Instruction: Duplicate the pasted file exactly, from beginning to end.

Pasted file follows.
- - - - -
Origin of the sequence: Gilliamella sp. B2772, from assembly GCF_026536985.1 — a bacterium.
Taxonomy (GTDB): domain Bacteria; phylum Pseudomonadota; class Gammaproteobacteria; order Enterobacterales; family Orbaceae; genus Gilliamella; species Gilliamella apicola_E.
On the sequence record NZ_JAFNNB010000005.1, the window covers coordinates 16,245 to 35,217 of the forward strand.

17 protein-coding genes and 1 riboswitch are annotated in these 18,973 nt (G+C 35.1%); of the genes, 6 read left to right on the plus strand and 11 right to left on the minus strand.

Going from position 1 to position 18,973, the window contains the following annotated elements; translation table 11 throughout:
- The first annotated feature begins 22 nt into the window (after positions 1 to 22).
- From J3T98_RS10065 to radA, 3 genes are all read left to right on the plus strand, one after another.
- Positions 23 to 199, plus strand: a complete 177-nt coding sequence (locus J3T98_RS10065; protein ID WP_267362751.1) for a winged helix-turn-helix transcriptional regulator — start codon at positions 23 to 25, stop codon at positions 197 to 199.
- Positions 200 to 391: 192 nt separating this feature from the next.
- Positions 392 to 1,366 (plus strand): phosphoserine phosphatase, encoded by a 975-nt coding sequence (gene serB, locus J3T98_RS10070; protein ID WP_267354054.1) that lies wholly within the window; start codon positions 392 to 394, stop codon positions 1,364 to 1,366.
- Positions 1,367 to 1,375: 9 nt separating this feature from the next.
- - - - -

Origin of the sequence: Gilliamella sp. B2772, from assembly GCF_026536985.1 — a bacterium.
Taxonomy (GTDB): domain Bacteria; phylum Pseudomonadota; class Gammaproteobacteria; order Enterobacterales; family Orbaceae; genus Gilliamella; species Gilliamella apicola_E.
On the sequence record NZ_JAFNNB010000005.1, the window covers coordinates 16,245 to 35,217 of the forward strand.

17 protein-coding genes and 1 riboswitch are annotated in these 18,973 nt (G+C 35.1%); of the genes, 6 read left to right on the plus strand and 11 right to left on the minus strand.

Going from position 1 to position 18,973, the window contains the following annotated elements; translation table 11 throughout:
- The first annotated feature begins 22 nt into the window (after positions 1 to 22).
- From J3T98_RS10065 to radA, 3 genes are all read left to right on the plus strand, one after another.
- Positions 23 to 199, plus strand: a complete 177-nt coding sequence (locus J3T98_RS10065; protein ID WP_267362751.1) for a winged helix-turn-helix transcriptional regulator — start codon at positions 23 to 25, stop codon at positions 197 to 199.
- Positions 200 to 391: 192 nt separating this feature from the next.
- Positions 392 to 1,366 (plus strand): phosphoserine phosphatase, encoded by a 975-nt coding sequence (gene serB, locus J3T98_RS10070; protein ID WP_267354054.1) that lies wholly within the window; start codon positions 392 to 394, stop codon positions 1,364 to 1,366.
- Positions 1,367 to 1,375: 9 nt separating this feature from the next.